The National Cybersecurity Center partnered with Colorado to pilot blockchain technology that would make it easier and safer for active military and U.S. residents living overseas to cast a vote in municipal and statewide elections via their mobile phones.

This population typically votes via mail-in ballot or email. Voting by mail can take too much time, particularly when there is a runoff election, and voting by email poses security risks, said Forrest Senti, director of government affairs for National Cybersecurity Center. The ballots could be intercepted or manipulated.

“We were asked by stakeholders to come up with a better solution. Through our research and our exploration we found that blockchain would be a good app for solving this issue,” he said.

It used Voatz, a mobile elections platform backed by military-grade security and cutting-edge technology, including biometrics and blockchain-based infrastructure, to allow Denver residents living overseas to cast a ballot electronically. The system requires voters to send a 10-second video of themselves and a picture of their photo ID along with their completed electronic ballot. Because the Voatz platform uses blockchain technology, all voter identifiers and how they voted are stored across multiple private servers, making it easier for third parties to validate and audit the information for accuracy.

Because of the technology, Denver had more than 200 people cast votes from overseas in its May municipal election and the subsequent runoff election on June 4. That doubled voter turnout for that overseas audience “which was amazing. One hundred percent of people who used it said they wanted to keep using it,” Senti said.

The National Cybersecurity Center is piloting the program during Utah’s primaries this year and will use it again during their general election.

Paul Foley, CEO of Denver-based SmartCapital, an angel investment company, and co-lead of Colorado Blockchain, an online community where entrepreneurs and others interested in blockchain technology can organize meetups and conferences and put forth information, said that many people in the state have been really excited about blockchain technology since 2012 when Bitcoin came out. Starting in about 2017, the industry started seeing the emergence of blockchain platforms like Ethereum, Hypeledger Fabric, Multichain and Open Chain.

The bad news is that none of these platforms are easy to build on, Foley said. Until these platforms become more user-friendly and less clunky, blockchain will remain out of the mainstream.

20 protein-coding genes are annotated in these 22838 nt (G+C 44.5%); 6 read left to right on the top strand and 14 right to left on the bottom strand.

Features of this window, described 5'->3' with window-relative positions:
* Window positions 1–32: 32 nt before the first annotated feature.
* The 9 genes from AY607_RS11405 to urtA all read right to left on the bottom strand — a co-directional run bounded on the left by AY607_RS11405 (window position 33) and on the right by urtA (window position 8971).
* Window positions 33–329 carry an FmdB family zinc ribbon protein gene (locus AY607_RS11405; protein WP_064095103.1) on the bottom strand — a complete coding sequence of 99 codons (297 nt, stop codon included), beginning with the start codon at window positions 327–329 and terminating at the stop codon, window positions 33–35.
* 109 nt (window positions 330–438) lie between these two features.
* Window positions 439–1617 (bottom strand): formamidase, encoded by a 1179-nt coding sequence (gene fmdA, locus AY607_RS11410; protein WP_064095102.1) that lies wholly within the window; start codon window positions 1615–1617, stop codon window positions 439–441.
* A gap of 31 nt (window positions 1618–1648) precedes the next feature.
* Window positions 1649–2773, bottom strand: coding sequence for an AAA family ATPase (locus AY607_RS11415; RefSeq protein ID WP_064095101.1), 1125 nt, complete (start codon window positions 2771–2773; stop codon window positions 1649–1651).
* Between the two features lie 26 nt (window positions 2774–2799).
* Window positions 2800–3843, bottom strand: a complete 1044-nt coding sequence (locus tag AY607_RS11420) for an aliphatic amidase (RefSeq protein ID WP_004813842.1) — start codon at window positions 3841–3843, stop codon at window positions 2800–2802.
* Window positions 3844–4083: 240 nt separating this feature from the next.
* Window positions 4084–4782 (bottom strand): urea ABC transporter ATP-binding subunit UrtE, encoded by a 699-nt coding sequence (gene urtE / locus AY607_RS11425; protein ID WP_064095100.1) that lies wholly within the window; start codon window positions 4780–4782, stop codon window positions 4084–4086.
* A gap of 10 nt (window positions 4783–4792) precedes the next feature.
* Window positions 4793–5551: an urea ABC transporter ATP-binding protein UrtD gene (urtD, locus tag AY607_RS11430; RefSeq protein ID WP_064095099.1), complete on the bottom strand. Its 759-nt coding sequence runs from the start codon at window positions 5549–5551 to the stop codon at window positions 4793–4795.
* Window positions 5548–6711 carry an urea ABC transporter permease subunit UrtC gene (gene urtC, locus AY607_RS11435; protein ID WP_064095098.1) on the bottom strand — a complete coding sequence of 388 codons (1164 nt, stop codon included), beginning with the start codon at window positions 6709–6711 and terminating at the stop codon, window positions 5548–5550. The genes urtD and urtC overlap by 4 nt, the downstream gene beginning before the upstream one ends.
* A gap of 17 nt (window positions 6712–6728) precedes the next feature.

“Right now they are not very usable,” he said. The struggle so far has been what is the platform and how should it be built? Once the platform is in place, other users and developers need to be able to make applications for the platform.

“I think one of the reasons we’ve heard so much about Ethereum is it is the most used by developers currently. With that said, it is not a great platform to build apps on. They still have a long way to go,” Foley said.

He likens blockchain technology to the inception of Amazon. That company had big dreams to develop an online retailer that would be able to deliver packages within a two-day time frame but that didn’t come to fruition for 20 years, he said. At the time Amazon got its start, dial-up Internet was prevalent. To make the Amazon dream a reality, it needed faster broadband service and laptops instead of desktop computers.

“It is hard to say when that is going to happen. It is happening faster than how the Internet grew, but it is not happening overnight,” he said.

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A selection of blockchain companies in the Denver area

  • Bext360, Golden
  • Community Bank Fin-Tech Solutions
  • Cryptanite Blockchain Technologies Corp (BitCorp), Boulder
  • Dapix, Denver
  • First Contract Crypto
  • First Foundry
  • Halfblast Studios
  • Holo, Denver 
  • Market Protocol LLC
  • MojoTech LLC
  • Odyssey
  • Peregrine Crypto Cafe
  • Radar, Denver
  • Radar Relay LLC
  • Rebel AI, Louisville    
  • SALT, Denver
  • ShapeShift, Denver
  • ShapeShift
  • Taekion/Grid7 LLC

Misconceptions cloud the discussion when it comes to blockchain technology. Many believe that blockchain is strictly used in cryptocurrencies but, as the state of Colorado is finding out, the opportunities for blockchain are endless, from tracing student records at university to voting electronically or developing a token system for a video game.

So, what is blockchain? It is a way to track information in a decentralized way that ensures the security and transparency of the information.

“The idea is that the information is all verifiable and publicly accessible. You don’t need an intermediary. The system is…